To be clear, the U.S. does have a legitimate interest in the security of Ethiopia, as any power vacuum created by the potential abdication of Ahmedcreates the opportunity for China, Russia, and regional powers (i.e., the UAE) to fill in. The U.S. would better support its Ethiopian interests – both humanitarian and geopolitical – by acting as a diplomatic neutral third party to facilitate reliable truces between the two sides. Such an effort, unfortunately, is damned by the internal opposition created by the sanction regime within the Prosperity Party. 

Importantly, only a peaceful conclusion to the conflict will hold. A ceasefire created as a result of international pressure or economic and military necessity fails to address the fundamental issues of the conflict and thus will be perennially short-term. Attempts to “bury the enemy” may weaken Tigray, but will also re-entrench their ideological opposition to the Prosperity Party. Indeed, Ahmed’s alleged human rights abuses that plague the conflict give Tigray less, not more, reasons to accept a compromise. Abiy Ahmed will have to concede some amount of power in order to ameliorate the harm done by this conflict – any other attempts at resolution prolong the conflict and risk his overthrow. 

But if, and hopefully when, Tigray comes to the table, swift action will be necessary to ensure a lasting deal. Remnants of Ethiopia-Eritrea and Amhara’s possession of western Tigray blur borders and demand geographical specification and clarity of any lasting peace deal. Moreover, temporary truces represent a pause in fighting, not a conclusion to the conflict. In order to bridge the gap, Tigray, the Ahmed regime, and involved international actors should both clarify the timeframe of any agreed-upon truce and create an outline of next steps (i.e., “outlining a sequence for the withdrawal of forces”). 

The world has repeatedly watched decades-long political disagreements ravage countries in perpetual civil wars (Somalia, Syria, Yemen, etc.). The steps forward to preventing the same in Ethiopia are not those of aggressive military action and oppressive sanction regimes, but of ones that directly attempt to resolve the root causes of the conflict. In seeking a stable Ethiopia, Ahmed and the Prosperity Party would do good to prioritize promoting political inclusion over demonstrative military success.

Marielle DeVos

Former Policy Director

Marielle is an undergraduate student at American University pursuing a degree in international studies and political science. She has been with the institute since its founding in 2020 and has had her articles published by both YIP and The Factual. Her research focuses primarily on U.S. foreign policy, NATO, and Russia. In 2021, her research on Russia’s economic modernization agenda was peer-reviewed and published by the Journal of Student Research.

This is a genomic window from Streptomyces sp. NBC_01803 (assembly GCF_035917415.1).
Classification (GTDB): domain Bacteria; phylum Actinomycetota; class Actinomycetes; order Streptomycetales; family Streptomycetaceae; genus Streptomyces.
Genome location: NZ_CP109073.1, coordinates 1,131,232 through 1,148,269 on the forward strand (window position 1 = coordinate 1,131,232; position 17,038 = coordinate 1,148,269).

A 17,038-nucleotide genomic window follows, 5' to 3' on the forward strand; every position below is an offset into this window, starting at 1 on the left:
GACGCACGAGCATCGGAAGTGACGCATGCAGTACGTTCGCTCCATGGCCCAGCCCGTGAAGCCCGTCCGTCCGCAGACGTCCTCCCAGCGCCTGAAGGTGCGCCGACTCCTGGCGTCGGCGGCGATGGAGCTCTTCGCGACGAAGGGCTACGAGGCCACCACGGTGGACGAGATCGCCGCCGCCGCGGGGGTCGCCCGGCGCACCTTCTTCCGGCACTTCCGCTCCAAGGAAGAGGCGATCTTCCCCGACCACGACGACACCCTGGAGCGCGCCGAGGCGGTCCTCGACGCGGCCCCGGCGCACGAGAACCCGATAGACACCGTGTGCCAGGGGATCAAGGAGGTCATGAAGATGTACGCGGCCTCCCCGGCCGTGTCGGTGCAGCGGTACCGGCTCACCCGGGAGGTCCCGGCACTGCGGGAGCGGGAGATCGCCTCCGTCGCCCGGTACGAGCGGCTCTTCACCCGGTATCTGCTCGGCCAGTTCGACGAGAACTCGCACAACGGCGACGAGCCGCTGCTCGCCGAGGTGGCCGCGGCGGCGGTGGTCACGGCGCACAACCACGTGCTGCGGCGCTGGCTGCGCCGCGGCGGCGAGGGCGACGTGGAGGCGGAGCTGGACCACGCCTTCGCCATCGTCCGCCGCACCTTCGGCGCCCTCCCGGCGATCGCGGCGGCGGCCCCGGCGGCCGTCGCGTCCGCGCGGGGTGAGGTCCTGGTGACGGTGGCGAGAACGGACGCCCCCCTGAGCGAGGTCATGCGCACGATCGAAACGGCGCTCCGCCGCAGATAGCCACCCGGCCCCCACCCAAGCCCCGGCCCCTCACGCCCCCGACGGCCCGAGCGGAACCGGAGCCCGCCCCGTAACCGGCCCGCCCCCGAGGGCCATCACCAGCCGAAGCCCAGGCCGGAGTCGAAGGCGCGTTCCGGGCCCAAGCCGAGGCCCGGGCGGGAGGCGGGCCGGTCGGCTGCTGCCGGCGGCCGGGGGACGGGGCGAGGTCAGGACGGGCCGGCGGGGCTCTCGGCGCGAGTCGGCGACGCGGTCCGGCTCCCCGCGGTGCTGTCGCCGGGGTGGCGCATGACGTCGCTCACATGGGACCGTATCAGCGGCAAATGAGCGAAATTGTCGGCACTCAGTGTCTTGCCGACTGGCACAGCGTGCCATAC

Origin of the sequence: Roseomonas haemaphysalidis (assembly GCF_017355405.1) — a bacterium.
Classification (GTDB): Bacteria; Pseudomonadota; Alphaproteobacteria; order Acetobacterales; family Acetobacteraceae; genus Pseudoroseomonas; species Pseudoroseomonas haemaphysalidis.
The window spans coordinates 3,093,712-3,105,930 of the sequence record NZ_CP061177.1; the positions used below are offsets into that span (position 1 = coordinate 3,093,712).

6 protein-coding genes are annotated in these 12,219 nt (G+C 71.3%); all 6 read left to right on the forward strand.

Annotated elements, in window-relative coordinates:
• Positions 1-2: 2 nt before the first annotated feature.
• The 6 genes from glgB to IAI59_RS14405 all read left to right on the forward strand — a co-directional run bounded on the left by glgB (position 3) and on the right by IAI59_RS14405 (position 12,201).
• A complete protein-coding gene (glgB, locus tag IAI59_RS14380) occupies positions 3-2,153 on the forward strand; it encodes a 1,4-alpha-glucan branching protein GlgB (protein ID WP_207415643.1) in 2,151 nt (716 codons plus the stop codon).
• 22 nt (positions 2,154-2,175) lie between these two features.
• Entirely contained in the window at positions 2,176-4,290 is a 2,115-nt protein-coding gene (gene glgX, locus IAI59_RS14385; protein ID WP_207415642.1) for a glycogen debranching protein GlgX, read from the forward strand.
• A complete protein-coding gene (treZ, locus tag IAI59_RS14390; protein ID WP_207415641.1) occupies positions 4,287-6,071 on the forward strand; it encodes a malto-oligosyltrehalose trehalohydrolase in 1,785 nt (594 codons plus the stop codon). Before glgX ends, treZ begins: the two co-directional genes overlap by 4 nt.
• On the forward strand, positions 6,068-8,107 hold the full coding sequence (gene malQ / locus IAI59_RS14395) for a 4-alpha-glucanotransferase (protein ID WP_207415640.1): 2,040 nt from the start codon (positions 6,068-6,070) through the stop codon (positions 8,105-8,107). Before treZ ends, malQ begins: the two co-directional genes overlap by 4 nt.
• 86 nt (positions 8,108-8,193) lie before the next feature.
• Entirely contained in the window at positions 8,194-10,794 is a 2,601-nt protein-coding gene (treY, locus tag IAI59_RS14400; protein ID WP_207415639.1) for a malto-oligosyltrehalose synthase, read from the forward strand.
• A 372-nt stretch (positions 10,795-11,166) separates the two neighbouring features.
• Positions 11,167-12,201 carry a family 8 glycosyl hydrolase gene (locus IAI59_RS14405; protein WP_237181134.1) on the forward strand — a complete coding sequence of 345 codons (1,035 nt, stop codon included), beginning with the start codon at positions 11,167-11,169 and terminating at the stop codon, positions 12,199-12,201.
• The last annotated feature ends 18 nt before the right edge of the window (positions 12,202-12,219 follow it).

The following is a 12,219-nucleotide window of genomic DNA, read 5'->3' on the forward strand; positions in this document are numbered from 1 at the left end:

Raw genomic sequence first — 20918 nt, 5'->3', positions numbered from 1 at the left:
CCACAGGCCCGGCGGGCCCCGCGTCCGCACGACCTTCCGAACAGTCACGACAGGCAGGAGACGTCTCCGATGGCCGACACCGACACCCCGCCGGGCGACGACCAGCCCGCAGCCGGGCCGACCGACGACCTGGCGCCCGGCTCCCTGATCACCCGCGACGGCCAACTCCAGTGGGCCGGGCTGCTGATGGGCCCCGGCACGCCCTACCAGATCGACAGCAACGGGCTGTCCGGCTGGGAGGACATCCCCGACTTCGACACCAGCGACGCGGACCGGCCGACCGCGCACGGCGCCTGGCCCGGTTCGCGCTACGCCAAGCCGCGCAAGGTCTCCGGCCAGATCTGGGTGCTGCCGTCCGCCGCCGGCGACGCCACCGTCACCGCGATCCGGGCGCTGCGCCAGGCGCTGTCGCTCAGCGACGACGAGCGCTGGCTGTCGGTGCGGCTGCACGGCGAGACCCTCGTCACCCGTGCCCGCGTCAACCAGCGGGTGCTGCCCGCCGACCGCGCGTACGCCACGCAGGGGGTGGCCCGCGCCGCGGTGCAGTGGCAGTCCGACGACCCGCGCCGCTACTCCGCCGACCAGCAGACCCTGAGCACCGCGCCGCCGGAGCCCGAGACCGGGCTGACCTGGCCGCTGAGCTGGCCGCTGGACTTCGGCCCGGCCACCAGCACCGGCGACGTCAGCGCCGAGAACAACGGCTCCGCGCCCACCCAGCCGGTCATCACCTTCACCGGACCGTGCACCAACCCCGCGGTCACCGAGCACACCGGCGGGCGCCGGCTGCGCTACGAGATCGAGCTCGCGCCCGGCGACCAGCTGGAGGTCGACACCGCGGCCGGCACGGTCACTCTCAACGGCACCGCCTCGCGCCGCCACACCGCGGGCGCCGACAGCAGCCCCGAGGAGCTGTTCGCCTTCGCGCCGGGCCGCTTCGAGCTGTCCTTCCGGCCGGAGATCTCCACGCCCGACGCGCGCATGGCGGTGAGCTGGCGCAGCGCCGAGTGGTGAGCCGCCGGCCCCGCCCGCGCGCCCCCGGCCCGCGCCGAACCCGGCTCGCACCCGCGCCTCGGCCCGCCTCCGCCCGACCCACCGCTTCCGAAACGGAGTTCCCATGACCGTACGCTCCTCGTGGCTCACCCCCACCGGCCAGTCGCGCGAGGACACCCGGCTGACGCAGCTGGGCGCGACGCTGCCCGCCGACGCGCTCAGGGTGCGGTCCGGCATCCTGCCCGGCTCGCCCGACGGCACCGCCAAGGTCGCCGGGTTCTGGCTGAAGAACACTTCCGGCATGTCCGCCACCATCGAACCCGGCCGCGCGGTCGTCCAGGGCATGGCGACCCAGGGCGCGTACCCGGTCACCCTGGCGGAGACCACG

Sarika Rahman

Foreign Policy Lead

Sarika is a high school senior located in Southern Georgia with an interest in Global Affairs and Geopolitical Conflicts. As such, alongside Public Forum Debate, she has been working for YIP as a Foreign Policy Lead since 2020. She aims to pursue a higher education for Economics and International Relations, with focus on Middle Eastern Conflict.

Kendall Carll

Policy Analyst

A first-year at Harvard studying Government and International Relations with a Secondary in History, Kendall is interested in American security policy, particularly nuclear, great-power, and East Asian issues.

Michelle Liou

Senior Vice President, Policy

Michelle Liou is currently a student at UCLA, studying Business Economics and Philosophy. She seeks to develop her interest in the intersection of consulting and finance, and help businesses maximize their value.

Eli Pearl

Policy Analyst

Eli Pearl is a high school junior from California who's journalistic focuses are modern politics, history, foreign policy, the intersections between sports and politics, and food culture. In his spare time he enjoys film-making and improv.

Luke Drago

Senior Policy Advisor

Luke Drago hails from Charlotte, North Carolina. He studies Politics & History at the University of Oxford and is a college member of St Edmund Hall. Luke has worked on campaigns at every level of government, from local elections to presidential elections. He has been a successful advocate for numerous policy initiatives, including a historic local investment into attainable housing. He is driven by a conviction that public policy can be a powerful mechanism to change lives and shape the future.